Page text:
The size of the average fund and the number of funds able to scare up capital is also rapidly shrinking. In the fourth quarter, 43 funds accounted for that $3.37 billion, down from 84 funds in the year-ago period. That is the smallest amount of funds raised since the third quarter of 2003, when 33 funds raised $1.8 billion.

The shrinking amount of capital means that fewer new companies will get financing, and that older startups without market traction are likely to wither away.

“With some notable exceptions, we can expect this slower pace to continue well into 2009,” said Mark Heesen, president of the NVCA in the press release.

After years of waiting for an industry shakeout that never happened, many VCs now expect the industry to shrink significantly since some institutional investors are pulling back from the venture capital asset class. “There are likely to be fewer firms over the next few years,” says Ira Ehrenpreis, general partner with Technology Partners, a firm based in Palo Alto, CA. “And that’s a good thing. A pruned tree will be healthier.” Ehrenpreis believes the industry could shrink by as much as 20%.

Another silver lining: The largest and most successful VC firms continue to be able to raise large war chests. Two of the three largest funds raised in the fourth quarter were by Accel Partners, a well-established firm that has invested in Facebook, JBoss, MetroPCs and many other prominent startups.

Accel raised an Accel Growth Fund with $480 million to invest in more mature new companies. It also raised Accel London III with $525 million to invest in young European startups.

Going to California

September 17, 2008

Tomorrow I am headed to California to moderate/host the National Venture Capital Association’s 35th anniversary event. It is being held at Microsoft’s research campus in Mountain View. The NVCA will be showcasing three innovative startups: human organ maker Tengion, facial recognition technology provider Digital Signal Corp., and electric car manufacturer Tesla Motors.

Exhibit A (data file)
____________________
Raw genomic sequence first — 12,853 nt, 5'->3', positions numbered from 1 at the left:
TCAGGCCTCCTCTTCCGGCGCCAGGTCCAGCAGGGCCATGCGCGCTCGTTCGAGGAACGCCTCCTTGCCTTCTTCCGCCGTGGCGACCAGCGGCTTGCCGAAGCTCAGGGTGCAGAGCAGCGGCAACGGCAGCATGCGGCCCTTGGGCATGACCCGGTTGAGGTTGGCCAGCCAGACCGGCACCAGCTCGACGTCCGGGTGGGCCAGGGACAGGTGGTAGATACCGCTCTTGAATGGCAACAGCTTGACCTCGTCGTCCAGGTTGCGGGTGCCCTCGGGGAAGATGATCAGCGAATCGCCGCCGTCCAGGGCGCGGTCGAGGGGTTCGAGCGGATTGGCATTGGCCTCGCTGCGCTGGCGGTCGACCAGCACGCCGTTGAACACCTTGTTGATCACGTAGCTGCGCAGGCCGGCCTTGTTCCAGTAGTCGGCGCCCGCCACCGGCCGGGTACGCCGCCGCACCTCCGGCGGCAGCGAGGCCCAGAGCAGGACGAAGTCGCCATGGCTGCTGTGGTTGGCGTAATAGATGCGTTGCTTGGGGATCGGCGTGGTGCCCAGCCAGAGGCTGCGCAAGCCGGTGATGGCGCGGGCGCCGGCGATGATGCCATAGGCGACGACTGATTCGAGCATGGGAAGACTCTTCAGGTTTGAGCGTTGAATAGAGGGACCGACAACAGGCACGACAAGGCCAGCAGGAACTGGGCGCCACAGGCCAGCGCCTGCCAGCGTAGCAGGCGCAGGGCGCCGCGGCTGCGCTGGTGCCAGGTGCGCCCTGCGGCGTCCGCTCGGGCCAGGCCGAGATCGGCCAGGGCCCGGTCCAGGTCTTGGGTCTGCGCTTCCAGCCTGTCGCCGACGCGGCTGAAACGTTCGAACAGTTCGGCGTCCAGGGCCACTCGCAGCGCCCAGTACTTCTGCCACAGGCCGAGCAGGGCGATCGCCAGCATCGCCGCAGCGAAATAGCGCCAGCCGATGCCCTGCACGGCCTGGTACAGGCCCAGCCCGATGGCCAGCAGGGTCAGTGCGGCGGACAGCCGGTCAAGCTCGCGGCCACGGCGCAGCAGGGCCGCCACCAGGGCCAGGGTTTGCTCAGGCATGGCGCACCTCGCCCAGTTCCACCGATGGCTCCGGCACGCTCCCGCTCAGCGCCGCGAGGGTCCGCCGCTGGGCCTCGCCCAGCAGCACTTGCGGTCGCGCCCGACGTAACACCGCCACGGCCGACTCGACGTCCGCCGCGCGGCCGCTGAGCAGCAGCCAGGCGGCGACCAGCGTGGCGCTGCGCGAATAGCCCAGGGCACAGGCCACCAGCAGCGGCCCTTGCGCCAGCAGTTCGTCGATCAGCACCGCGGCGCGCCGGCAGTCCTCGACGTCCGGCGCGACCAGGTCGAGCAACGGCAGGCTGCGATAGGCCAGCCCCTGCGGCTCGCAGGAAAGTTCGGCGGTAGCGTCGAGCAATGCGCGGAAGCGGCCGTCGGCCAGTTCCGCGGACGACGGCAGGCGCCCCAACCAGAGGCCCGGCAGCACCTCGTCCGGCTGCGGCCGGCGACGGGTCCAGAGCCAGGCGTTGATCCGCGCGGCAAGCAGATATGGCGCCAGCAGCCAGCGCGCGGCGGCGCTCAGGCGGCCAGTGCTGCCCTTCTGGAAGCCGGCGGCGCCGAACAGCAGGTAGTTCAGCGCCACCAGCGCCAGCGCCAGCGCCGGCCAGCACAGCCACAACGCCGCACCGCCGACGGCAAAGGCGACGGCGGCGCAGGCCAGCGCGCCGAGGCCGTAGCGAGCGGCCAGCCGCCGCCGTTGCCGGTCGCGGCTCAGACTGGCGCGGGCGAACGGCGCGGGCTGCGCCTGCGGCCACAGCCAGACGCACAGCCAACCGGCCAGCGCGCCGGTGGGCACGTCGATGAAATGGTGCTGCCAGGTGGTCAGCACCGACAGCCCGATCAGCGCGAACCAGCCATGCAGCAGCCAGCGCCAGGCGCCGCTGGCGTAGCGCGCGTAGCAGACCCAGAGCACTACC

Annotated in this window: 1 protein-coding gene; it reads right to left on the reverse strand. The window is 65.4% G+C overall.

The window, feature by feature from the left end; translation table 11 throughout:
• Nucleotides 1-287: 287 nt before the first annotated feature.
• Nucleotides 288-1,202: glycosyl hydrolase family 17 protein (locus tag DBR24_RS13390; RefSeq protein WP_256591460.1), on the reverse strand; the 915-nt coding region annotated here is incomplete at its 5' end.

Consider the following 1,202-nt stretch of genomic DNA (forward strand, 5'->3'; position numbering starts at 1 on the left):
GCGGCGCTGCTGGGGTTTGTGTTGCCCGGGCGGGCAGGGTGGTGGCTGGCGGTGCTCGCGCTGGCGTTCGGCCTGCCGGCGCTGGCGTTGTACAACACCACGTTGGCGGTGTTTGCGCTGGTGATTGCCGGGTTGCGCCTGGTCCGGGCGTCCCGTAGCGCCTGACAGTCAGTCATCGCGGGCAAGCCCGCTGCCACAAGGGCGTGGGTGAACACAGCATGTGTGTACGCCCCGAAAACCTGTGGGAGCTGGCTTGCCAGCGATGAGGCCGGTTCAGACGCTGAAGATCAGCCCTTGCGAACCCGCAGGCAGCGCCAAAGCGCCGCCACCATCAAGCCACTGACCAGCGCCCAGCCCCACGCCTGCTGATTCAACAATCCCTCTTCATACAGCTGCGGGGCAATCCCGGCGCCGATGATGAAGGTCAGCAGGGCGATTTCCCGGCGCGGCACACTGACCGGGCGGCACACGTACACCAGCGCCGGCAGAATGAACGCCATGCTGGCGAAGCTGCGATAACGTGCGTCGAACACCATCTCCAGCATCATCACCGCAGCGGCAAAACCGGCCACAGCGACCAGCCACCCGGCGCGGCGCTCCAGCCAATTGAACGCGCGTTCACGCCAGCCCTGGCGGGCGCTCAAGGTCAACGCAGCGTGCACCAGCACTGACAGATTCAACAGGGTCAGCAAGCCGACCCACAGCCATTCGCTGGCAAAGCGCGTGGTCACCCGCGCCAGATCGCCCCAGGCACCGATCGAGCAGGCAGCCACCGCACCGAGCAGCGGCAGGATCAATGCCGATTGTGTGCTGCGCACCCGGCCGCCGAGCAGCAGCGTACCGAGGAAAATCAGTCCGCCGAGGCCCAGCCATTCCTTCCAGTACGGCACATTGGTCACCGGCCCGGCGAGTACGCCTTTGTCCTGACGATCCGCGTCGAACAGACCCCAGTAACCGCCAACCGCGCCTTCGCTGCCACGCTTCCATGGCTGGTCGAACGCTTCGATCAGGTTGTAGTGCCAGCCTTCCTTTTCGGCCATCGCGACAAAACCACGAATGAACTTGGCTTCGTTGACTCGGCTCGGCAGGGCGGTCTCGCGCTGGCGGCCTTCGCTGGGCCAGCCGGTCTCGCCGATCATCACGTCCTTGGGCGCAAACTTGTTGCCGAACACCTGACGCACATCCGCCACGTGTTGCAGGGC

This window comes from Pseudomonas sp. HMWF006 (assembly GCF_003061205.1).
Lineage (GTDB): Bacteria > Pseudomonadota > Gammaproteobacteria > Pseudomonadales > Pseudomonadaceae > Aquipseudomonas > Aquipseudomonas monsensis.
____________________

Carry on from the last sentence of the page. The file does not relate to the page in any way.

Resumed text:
After presentations from the companies, I will moderate a discussion with NVCA president Mark Heesen and NVCA chairman and venture capitalist Dixon Doll titled “What Washington Must Do to Keep Innovation Alive.” We’ll be talking about all the policies that need to be created or tweaked to help keep America at the forefront of innovation for the next 35 years.

If you have any thoughts or suggestions on this topic, please post a comment or send them to me and I will try to work them into the discussion.

Frankly, I am looking forward to getting out of New York for a few days. This financial meltdown is really depressing, and seems to be getting worse by the day. I know it smacks of escapism but sometime an escape is just what the doctor ordered.

The Worst IPO Year on Record?

July 2, 2008

This year is shaping up to be the worst year for initial public offerings in perhaps 20 years.

In the second quarter of 2008, there were no venture-backed IPOs. Zero. Nada. Nothing.

I spoke to a bunch of big investors, venture capitalists, investment bankers and limited partners who invest in VC funds to find out what’s going on. Check out my story here that ran on BusinessWeek online.

In addition, I shot a video with DCM co-founder Dixon Doll and National Venture Capital Association President Mark Heesen. Check it out here.